I should also note that because we climbed during low season, so there was almost nobody on the trail. Perhaps that’s also why we were able to go up pretty fast. We did hear that during high season the trail is pretty much packed with a line of humans which could slow you down.
While waiting for sunrise, we were given our boxed meals consisting of 2 soft-boiled eggs, banana sandwich, a piece of banana and orange. Made told us the eggs were cooked using the volcano steam itself! More on that soon.
The eggs were so hard to peel though. You know how you’re supposed to stick boiled eggs into ice cold water right after they’re done so that the shells will come off smooth? I guess there aren’t that much ice up here so I can understand…
Anyways, if you’re wondering where all the pictures are, here they are! I didn’t have any photos while climbing up because really, it was pitch dark. Any attempt to take photos pretty much failed. Thankfully, the summit view was amazing!
Exploring the Mount Batur Caldera
After the sunrise, we continued on to explore the rest of the caldera. Mount Batur is still an active volcano, with the most recent eruption being in 2000. Made informed us that during the 1968 eruption of Mount Batur, red lava flowed into the caldera and to this day the black lava field can still be seen from the summit.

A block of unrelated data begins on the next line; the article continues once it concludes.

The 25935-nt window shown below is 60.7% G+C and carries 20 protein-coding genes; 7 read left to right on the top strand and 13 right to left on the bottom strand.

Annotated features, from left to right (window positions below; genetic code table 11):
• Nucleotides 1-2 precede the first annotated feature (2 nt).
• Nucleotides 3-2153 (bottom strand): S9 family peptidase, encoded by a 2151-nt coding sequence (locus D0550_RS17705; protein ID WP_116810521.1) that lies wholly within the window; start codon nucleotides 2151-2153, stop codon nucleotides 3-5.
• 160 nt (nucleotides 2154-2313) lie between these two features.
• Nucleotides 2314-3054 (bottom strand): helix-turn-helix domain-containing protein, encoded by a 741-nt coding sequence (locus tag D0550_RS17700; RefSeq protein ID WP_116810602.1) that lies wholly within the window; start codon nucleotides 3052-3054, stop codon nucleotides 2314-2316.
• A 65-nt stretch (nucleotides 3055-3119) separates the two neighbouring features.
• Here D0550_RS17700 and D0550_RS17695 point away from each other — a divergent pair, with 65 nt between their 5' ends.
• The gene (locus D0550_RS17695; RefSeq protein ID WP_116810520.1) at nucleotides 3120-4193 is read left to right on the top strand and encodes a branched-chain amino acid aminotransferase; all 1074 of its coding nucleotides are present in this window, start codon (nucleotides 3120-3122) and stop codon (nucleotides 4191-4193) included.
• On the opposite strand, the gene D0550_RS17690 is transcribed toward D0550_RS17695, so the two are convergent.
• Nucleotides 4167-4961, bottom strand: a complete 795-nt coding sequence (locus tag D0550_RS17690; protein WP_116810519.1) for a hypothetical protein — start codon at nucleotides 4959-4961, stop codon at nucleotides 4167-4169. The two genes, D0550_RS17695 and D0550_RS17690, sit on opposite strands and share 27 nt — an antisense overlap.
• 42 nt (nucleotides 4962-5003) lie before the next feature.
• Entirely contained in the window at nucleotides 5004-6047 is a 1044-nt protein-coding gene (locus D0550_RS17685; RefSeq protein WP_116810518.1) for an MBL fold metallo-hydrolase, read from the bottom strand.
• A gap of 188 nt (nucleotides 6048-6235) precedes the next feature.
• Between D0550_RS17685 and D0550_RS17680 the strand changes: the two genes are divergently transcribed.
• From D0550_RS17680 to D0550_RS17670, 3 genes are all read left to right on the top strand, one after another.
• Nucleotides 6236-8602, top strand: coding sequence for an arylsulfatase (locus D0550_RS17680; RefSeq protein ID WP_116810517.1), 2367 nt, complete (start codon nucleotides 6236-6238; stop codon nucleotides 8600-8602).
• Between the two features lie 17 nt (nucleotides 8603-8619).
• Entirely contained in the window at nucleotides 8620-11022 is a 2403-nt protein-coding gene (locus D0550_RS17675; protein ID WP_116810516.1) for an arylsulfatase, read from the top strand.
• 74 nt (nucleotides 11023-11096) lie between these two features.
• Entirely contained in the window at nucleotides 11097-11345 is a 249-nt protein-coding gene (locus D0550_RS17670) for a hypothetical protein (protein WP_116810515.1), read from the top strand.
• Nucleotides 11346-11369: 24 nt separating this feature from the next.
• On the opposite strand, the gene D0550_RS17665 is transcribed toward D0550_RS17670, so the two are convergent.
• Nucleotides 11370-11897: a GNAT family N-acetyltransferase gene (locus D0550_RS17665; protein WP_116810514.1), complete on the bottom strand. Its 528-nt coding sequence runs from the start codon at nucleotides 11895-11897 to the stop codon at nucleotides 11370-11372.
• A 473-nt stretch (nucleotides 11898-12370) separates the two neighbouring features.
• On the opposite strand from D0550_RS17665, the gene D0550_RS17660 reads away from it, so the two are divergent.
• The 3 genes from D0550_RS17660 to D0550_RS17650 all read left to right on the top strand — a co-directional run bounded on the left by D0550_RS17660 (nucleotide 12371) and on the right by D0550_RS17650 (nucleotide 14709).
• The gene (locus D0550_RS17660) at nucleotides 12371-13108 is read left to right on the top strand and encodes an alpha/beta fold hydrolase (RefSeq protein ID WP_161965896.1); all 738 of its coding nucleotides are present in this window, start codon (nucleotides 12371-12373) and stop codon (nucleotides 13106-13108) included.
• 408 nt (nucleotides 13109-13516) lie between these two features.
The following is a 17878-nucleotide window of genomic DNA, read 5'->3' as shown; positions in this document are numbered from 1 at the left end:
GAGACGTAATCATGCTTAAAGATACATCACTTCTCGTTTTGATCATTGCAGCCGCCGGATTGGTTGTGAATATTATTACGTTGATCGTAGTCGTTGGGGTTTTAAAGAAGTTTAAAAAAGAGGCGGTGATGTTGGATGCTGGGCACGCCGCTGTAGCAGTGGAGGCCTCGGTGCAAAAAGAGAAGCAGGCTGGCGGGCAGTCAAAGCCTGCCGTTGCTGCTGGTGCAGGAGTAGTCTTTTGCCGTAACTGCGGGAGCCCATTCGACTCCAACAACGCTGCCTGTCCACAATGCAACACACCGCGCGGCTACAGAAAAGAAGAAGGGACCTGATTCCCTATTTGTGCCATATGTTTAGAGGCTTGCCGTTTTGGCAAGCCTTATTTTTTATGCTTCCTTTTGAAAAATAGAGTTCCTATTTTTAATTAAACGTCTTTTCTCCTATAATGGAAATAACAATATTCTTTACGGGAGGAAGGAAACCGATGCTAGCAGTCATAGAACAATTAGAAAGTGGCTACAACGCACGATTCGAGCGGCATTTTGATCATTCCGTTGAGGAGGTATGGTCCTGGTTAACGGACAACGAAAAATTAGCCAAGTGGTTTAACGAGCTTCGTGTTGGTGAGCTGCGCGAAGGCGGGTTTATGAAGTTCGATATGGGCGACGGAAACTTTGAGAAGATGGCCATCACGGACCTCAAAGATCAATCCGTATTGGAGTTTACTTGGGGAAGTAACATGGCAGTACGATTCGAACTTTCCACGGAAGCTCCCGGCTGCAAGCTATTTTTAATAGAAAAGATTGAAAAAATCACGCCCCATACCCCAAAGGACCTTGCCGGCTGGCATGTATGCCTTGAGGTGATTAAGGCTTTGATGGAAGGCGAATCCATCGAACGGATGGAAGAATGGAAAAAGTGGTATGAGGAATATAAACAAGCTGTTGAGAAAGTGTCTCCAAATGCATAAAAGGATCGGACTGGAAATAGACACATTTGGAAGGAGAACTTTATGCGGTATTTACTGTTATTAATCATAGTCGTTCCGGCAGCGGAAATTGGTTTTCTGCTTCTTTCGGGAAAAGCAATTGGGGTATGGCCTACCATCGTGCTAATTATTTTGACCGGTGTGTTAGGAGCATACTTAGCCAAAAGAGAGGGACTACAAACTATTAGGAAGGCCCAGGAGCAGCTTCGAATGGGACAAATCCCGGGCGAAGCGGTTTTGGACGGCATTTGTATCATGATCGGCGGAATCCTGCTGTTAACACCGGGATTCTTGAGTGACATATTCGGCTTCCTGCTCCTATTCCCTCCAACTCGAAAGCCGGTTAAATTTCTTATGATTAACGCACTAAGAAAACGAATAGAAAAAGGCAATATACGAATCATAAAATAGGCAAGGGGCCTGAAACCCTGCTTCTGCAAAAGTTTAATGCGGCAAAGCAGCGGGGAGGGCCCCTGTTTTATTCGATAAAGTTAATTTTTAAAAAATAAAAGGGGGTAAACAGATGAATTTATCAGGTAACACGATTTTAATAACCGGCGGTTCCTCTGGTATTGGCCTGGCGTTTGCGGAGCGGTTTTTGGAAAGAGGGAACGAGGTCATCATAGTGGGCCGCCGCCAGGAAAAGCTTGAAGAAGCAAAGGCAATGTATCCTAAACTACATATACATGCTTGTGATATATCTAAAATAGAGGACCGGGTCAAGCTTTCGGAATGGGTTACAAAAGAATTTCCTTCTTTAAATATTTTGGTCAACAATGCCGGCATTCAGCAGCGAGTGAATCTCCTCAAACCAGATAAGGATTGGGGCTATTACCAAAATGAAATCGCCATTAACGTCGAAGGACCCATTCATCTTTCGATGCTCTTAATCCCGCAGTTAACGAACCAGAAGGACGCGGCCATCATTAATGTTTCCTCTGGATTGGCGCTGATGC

Remember how I said the eggs that we had for breakfast was cooked with natural steam coming from the volcano? Made then took us to the cliff where we can see the steam up close. It’s not super apparent in the photo below, but that white smoke you can see coming out from the cliff is not just
We took turns blowing incense into the hole, which made the steam thicker, and sticking our hands into the steam hole – not for long though, cause it felt like sticking your hand on top of a boiling pot of water.
To quote another girl who stuck her hands in for too long: “Damn, it’s hot as shit!!” Yeah, I guess it was hot enough to cook eggs.
Descending Down Mount Batur
|07:55am||Start descending back down|
|08:35am||Arrive back at Bali Sunrise Villas|
|10:10am||Back at our villa in Ubud|
After playing around on top of the summit for two hours, we started descending down. The descent took much faster for us (only 50 minutes!!) but don’t think it’s going to be a walk in the park – it was still hard. Most of the terrain near the summit are loose gravel, so you have to be more confident each step and know where to go. This is where a proper hiking shoes would have come handy.
I was following behind Made very closely, so I pretty much just copied her steps. She also helped me by holding my hands on some parts of the trail where it gets too steep. I was wearing my regular Nike running shoes, and it gets pretty slippery – a few people in our group fell at least once, and I myself fell once on my butt while descending.